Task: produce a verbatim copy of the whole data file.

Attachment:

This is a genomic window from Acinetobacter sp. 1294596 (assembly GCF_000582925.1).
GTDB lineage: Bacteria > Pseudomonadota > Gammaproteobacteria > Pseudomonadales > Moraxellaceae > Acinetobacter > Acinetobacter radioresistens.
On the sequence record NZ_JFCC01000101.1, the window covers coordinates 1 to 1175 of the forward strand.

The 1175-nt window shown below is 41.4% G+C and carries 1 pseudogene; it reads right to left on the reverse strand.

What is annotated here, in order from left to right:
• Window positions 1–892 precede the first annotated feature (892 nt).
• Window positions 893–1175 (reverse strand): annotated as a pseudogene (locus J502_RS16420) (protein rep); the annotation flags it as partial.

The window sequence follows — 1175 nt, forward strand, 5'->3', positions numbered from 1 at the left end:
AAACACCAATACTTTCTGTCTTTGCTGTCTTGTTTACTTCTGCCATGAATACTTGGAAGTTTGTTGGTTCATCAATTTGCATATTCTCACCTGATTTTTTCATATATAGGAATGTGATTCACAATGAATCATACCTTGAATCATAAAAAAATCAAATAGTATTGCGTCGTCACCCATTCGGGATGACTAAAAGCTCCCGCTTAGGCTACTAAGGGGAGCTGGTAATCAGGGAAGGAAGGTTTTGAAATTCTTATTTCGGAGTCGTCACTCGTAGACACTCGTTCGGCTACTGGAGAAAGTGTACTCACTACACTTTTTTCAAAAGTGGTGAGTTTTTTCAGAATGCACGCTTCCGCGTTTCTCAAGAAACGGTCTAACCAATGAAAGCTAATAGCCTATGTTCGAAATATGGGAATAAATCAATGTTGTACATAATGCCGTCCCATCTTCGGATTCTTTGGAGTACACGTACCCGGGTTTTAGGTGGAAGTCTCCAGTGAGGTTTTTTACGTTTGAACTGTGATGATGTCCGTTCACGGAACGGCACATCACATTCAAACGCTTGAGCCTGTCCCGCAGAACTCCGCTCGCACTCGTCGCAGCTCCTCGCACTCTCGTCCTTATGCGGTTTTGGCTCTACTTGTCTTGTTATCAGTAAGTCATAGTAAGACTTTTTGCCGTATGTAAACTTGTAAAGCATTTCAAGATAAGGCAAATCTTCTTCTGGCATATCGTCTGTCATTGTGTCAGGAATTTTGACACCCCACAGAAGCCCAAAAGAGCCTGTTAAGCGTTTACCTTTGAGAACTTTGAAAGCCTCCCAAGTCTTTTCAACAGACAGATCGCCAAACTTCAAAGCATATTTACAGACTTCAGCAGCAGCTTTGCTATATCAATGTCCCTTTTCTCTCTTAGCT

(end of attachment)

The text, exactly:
This is a genomic window from Acinetobacter sp. 1294596 (assembly GCF_000582925.1).
GTDB lineage: Bacteria > Pseudomonadota > Gammaproteobacteria > Pseudomonadales > Moraxellaceae > Acinetobacter > Acinetobacter radioresistens.
On the sequence record NZ_JFCC01000101.1, the window covers coordinates 1 to 1175 of the forward strand.

The 1175-nt window shown below is 41.4% G+C and carries 1 pseudogene; it reads right to left on the reverse strand.

What is annotated here, in order from left to right:
• Window positions 1–892 precede the first annotated feature (892 nt).
• Window positions 893–1175 (reverse strand): annotated as a pseudogene (locus J502_RS16420) (protein rep); the annotation flags it as partial.

The window sequence follows — 1175 nt, forward strand, 5'->3', positions numbered from 1 at the left end:
AAACACCAATACTTTCTGTCTTTGCTGTCTTGTTTACTTCTGCCATGAATACTTGGAAGTTTGTTGGTTCATCAATTTGCATATTCTCACCTGATTTTTTCATATATAGGAATGTGATTCACAATGAATCATACCTTGAATCATAAAAAAATCAAATAGTATTGCGTCGTCACCCATTCGGGATGACTAAAAGCTCCCGCTTAGGCTACTAAGGGGAGCTGGTAATCAGGGAAGGAAGGTTTTGAAATTCTTATTTCGGAGTCGTCACTCGTAGACACTCGTTCGGCTACTGGAGAAAGTGTACTCACTACACTTTTTTCAAAAGTGGTGAGTTTTTTCAGAATGCACGCTTCCGCGTTTCTCAAGAAACGGTCTAACCAATGAAAGCTAATAGCCTATGTTCGAAATATGGGAATAAATCAATGTTGTACATAATGCCGTCCCATCTTCGGATTCTTTGGAGTACACGTACCCGGGTTTTAGGTGGAAGTCTCCAGTGAGGTTTTTTACGTTTGAACTGTGATGATGTCCGTTCACGGAACGGCACATCACATTCAAACGCTTGAGCCTGTCCCGCAGAACTCCGCTCGCACTCGTCGCAGCTCCTCGCACTCTCGTCCTTATGCGGTTTTGGCTCTACTTGTCTTGTTATCAGTAAGTCATAGTAAGACTTTTTGCCGTATGTAAACTTGTAAAGCATTTCAAGATAAGGCAAATCTTCTTCTGGCATATCGTCTGTCATTGTGTCAGGAATTTTGACACCCCACAGAAGCCCAAAAGAGCCTGTTAAGCGTTTACCTTTGAGAACTTTGAAAGCCTCCCAAGTCTTTTCAACAGACAGATCGCCAAACTTCAAAGCATATTTACAGACTTCAGCAGCAGCTTTGCTATATCAATGTCCCTTTTCTCTCTTAGCT